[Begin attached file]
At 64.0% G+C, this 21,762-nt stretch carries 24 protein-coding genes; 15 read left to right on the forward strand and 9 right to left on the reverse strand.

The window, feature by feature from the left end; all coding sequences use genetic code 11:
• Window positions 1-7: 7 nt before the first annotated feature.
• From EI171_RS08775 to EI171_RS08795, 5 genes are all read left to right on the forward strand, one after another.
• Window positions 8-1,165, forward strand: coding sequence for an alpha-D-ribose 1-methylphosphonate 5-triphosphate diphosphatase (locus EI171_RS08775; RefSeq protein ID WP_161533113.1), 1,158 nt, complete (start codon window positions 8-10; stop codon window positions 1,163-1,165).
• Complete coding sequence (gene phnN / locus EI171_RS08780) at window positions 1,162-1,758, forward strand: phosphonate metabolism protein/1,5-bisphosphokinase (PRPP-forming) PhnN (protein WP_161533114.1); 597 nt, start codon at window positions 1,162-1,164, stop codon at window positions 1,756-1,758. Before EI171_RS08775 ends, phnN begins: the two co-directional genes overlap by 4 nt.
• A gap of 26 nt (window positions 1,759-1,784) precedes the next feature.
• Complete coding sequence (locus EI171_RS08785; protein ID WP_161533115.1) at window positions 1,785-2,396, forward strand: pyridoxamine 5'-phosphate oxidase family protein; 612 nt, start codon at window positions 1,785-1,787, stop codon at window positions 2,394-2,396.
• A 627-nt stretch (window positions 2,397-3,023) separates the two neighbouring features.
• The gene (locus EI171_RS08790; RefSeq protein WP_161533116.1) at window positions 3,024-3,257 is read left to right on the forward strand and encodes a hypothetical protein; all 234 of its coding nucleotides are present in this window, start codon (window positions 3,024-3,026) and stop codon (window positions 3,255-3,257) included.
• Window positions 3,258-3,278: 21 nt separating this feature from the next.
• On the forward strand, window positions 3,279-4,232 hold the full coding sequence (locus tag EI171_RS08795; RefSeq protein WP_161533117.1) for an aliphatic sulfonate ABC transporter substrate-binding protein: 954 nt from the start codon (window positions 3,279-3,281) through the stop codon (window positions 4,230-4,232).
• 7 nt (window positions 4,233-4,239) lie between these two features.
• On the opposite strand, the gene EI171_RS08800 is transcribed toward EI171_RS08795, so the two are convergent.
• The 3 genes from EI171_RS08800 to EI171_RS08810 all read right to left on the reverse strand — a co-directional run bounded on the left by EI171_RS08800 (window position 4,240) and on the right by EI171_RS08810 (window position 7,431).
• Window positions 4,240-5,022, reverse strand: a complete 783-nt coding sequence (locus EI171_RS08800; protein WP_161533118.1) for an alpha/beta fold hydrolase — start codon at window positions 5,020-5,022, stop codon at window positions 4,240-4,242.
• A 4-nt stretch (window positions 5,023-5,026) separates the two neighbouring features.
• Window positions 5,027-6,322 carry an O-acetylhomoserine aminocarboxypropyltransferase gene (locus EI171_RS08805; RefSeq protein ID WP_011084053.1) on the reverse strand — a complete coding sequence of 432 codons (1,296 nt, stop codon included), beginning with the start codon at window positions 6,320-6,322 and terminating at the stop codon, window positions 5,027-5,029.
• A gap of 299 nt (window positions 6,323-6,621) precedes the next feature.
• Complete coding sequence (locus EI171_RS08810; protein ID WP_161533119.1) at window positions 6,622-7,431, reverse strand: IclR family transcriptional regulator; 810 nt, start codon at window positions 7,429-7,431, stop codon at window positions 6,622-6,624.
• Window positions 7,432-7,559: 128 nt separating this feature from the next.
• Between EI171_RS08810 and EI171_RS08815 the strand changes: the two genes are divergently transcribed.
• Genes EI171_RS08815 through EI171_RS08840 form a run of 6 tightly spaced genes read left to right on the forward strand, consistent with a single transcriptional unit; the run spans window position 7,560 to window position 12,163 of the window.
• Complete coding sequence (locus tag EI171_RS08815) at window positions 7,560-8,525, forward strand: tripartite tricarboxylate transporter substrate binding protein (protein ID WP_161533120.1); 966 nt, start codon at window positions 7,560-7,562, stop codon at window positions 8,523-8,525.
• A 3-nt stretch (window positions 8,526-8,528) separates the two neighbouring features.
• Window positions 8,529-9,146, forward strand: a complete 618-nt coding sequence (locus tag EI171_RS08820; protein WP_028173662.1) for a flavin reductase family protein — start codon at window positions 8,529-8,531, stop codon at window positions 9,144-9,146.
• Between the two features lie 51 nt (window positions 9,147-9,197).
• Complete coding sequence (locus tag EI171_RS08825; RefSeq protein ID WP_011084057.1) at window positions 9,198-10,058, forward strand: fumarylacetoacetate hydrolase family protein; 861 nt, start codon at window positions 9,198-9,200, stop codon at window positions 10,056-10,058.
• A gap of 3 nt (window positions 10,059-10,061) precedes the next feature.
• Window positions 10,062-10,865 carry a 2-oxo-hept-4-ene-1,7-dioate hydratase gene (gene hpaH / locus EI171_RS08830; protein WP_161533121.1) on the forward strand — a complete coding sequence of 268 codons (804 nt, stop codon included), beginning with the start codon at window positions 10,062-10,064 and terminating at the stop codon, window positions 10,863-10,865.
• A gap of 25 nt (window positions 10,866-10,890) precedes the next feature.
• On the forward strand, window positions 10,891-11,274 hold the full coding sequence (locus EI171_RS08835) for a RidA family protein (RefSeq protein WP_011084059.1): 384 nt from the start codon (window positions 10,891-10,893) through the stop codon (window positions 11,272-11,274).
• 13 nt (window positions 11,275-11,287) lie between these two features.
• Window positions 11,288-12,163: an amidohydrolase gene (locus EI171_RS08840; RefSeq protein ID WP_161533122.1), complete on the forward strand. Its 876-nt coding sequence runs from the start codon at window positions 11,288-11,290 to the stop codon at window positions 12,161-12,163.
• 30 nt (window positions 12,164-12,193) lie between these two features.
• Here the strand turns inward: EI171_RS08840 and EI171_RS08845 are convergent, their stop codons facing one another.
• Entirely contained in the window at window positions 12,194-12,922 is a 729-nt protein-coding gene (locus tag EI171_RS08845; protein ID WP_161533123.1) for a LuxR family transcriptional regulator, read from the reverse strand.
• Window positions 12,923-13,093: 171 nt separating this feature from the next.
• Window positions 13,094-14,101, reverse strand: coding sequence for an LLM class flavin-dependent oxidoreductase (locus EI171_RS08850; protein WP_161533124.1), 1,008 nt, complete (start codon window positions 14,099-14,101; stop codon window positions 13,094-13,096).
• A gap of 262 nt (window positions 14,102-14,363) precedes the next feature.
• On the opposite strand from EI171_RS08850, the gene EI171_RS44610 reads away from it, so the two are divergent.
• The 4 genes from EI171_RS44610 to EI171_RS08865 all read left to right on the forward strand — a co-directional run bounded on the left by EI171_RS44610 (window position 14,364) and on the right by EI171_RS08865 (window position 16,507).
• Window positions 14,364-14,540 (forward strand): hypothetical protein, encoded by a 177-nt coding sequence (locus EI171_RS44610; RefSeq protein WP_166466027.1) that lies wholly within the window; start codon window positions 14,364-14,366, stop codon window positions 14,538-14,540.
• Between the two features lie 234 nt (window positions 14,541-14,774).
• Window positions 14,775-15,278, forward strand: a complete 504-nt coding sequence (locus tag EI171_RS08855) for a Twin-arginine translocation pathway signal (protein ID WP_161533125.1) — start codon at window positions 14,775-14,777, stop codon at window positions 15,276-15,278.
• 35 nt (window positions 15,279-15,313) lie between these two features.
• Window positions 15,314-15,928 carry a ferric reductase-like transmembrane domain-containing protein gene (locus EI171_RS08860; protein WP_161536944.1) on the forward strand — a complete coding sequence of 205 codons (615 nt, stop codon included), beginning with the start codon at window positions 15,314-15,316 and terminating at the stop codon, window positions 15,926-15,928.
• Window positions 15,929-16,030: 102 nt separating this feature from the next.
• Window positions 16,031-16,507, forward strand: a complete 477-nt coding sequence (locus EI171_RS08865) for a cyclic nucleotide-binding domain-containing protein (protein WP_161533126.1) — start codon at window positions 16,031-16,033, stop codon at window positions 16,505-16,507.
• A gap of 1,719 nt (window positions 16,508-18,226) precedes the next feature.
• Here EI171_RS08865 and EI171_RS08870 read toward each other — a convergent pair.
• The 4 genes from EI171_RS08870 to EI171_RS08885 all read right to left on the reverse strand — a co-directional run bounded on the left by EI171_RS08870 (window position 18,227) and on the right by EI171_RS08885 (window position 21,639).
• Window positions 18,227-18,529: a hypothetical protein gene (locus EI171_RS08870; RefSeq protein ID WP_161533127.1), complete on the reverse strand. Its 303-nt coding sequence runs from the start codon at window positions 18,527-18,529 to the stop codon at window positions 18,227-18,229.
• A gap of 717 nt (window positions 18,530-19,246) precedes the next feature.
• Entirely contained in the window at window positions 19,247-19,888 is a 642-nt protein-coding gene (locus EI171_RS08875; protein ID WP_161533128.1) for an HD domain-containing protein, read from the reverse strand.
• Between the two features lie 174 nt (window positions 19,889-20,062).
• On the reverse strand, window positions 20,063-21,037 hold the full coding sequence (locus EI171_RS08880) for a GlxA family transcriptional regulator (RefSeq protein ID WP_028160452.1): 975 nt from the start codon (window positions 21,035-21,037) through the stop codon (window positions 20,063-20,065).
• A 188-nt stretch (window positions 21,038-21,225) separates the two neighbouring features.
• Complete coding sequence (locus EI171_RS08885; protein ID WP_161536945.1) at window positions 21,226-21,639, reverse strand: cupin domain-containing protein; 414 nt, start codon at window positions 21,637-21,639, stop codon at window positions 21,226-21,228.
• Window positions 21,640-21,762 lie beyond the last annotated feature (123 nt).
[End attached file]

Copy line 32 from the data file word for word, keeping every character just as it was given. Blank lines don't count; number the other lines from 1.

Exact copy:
• On the forward strand, window positions 10,891-11,274 hold the full coding sequence (locus EI171_RS08835) for a RidA family protein (RefSeq protein WP_011084059.1): 384 nt from the start codon (window positions 10,891-10,893) through the stop codon (window positions 11,272-11,274).